Aubrey says it is the artists’ intention to “(pull) something out of them, evoke a memory.”

David Eichenberg’s “Fiona”

She jokingly describes realism as the “gateway drug” of art appreciation. But realism can’t be summed up as an attempt to make a painting look like a photograph, even though some of the paintings do indeed look like photographs.

Denise Stewart-Sanabria’s “Gastronomical Attractions”

Several of the works in the Biennial, such as Sharon Moody’s paintings of rolled-up comic books, are so photo-real that it is hard to discern any brush strokes.
And others, like Denise Stewart-Sanabria’s painting of key limes, stop being identifiable as limes if you get too close, just as Claude Monet’s lilies stop being lilies under the same circumstances.
There is an elegant painting of wine and cheese in the show and a painting of a pomegranate and a doughnut that is about as reassuring as surgical images.
Bruno Surdo’s “Right to Bear Arms,” which depicts a scene of violence that is equal parts visceral and allegorical, is no more bucolic than Hieronymus Bosch’s hell.
Even some of the work that should make us feel cozy has the power to unsettle us for reasons we can’t quite define.
For example, James Viewegh’s painting of a man hugging his son in a toy-filled room, which is somehow as otherworldly in almost unspecifiable ways as a scene from a science fiction film.
The museum doesn’t set out to offend people, Aubrey says, but they need to be prepared for the possibility that they will be offended by something.
Aubrey says she arranges works on the wall to create conversations.
Case in point is a grouping of three unique approaches to painting faces: Andrew Ek’s sardonic “Self Portrait Scratching Face”; Joel Ottman’s intense “Lipstick and Libido”; and Carl Gombert’s raw yet tender, “Mom During Chemotherapy.”
They are dissimilar and yet their coming together on the same wall encourages a viewer to reflect on their similarities, to consider how one piece affects the others.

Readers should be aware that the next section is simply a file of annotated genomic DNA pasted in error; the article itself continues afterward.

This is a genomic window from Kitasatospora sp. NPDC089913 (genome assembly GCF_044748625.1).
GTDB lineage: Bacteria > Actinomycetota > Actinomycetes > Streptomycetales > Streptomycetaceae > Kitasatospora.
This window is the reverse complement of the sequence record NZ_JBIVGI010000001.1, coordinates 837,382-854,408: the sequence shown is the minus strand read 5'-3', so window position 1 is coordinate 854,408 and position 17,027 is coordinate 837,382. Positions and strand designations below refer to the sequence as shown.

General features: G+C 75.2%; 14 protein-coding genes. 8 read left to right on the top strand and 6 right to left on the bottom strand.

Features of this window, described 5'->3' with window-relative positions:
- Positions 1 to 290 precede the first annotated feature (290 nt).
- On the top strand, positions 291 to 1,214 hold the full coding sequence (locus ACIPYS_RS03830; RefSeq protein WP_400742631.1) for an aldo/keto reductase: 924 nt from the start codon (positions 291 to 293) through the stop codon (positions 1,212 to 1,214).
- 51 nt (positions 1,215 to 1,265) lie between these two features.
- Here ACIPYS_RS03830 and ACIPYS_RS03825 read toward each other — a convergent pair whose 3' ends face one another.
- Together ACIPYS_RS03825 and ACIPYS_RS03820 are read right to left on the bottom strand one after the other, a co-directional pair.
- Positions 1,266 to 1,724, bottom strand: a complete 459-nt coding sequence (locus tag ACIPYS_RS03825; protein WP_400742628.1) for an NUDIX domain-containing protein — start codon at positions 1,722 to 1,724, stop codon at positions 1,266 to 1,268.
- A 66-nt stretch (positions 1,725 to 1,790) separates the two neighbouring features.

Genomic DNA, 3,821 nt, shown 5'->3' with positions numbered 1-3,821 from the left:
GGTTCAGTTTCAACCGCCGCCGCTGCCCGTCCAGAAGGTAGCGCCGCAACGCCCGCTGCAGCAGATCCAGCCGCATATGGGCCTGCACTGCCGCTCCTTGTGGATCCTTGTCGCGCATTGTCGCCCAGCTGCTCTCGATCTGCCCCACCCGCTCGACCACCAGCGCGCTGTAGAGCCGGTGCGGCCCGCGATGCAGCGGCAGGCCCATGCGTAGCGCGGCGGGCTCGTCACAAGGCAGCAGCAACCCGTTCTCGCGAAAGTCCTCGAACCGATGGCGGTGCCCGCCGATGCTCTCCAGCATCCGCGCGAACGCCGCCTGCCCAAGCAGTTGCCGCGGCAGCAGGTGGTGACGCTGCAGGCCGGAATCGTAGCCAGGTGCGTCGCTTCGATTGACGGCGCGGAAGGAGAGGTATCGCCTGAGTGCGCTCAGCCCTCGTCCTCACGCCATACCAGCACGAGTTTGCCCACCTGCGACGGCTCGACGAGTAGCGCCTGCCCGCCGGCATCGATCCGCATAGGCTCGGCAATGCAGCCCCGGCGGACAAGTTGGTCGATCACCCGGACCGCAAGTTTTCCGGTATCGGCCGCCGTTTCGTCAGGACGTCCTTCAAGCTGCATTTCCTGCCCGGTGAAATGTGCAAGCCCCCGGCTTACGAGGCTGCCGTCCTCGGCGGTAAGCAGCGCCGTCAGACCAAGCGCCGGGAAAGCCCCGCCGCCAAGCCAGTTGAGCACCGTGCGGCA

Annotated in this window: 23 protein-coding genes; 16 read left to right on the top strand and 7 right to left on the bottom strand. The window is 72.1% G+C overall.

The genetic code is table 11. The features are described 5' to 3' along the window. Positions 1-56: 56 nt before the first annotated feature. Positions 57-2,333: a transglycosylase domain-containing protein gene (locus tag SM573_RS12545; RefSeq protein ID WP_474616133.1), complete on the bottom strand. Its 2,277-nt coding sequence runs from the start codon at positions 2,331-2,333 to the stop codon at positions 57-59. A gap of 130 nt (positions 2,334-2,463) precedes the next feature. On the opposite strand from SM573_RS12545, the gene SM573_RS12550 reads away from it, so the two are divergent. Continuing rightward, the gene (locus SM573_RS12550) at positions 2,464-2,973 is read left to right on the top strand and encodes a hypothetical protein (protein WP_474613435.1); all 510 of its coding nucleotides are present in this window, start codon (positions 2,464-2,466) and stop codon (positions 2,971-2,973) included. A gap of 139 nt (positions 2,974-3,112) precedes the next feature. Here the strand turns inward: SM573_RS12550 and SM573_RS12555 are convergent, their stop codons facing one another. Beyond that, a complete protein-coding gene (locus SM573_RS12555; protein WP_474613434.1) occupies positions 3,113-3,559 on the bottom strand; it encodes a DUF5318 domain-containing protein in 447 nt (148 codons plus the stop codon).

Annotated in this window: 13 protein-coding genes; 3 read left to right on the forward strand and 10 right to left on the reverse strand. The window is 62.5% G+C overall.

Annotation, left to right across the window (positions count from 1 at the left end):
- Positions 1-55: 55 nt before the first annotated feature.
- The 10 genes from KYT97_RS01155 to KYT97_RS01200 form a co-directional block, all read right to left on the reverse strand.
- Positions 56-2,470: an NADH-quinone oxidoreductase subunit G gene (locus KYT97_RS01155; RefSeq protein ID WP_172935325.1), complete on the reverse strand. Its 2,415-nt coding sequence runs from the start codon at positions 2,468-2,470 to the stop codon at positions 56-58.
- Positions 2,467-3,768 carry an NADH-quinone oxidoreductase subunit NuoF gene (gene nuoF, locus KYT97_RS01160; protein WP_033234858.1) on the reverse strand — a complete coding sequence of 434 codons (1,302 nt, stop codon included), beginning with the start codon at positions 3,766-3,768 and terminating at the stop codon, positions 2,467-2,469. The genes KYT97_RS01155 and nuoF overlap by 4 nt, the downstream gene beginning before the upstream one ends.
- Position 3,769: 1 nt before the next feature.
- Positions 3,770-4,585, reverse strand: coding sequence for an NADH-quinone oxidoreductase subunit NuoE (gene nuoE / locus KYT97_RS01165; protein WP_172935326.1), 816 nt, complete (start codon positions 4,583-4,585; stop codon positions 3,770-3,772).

Aubrey suggests that each work should generate a trilateral conversation.
“(It’s) what the artists brings to the conversation,” she says, “what the viewers bring to the conversation and what the artwork around it brings to the conversation.”

If you go
What: Fort Wayne Museum of Art’s 2012 Contemporary Realism Biennial
Where: Fort Wayne Museum of Art, 311 E. Main St.
When: Saturday through Oct. 28
Hours: 10 a.m. to 6 p.m. Tuesday and Wednesday; 10 a.m. to 8 p.m. Thursday; 10 a.m. to 6 p.m. Friday and Saturday; noon to 5 p.m. Sunday
Admission: $5 adults, $3 children, $10 families; free admission every Thursday and Sunday

Sunday, August 12, 2012

"Epicurean Disturbance" at 16 Patton

"Epicurean Disturbance" at 16 Patton Gallery, Asheville, NC
August 10 through September 9

Complete list of work
Cake VS Marshmallow   oil on panel    7.5” x 13.5”        $600
Double Zinger            oil on panel           6” x 12”     $600
Produce Butcher     oil on canvas        40” x 40”           $3,200
Inquisition Vanita:   oil on panel   20” x 16”    $900
Mini Moons and Zinger     oil on panel      18” x 24”       $950
Popped Cherry Danish      oil on canvas      30” x 30”     $2,500
Ripe Ritual                 oil on panel              24” x 30”     $1,000
                 Pomegranate          oil on panel      12” x 12”     $750                     
Cosmetic Extermination    oil on canvas     48” x 48"   $3,800
Mini Moons   oil on canvas   30" x 40"
Cosmetically Enhanced       oil on canvas      40” x 40"    $3,200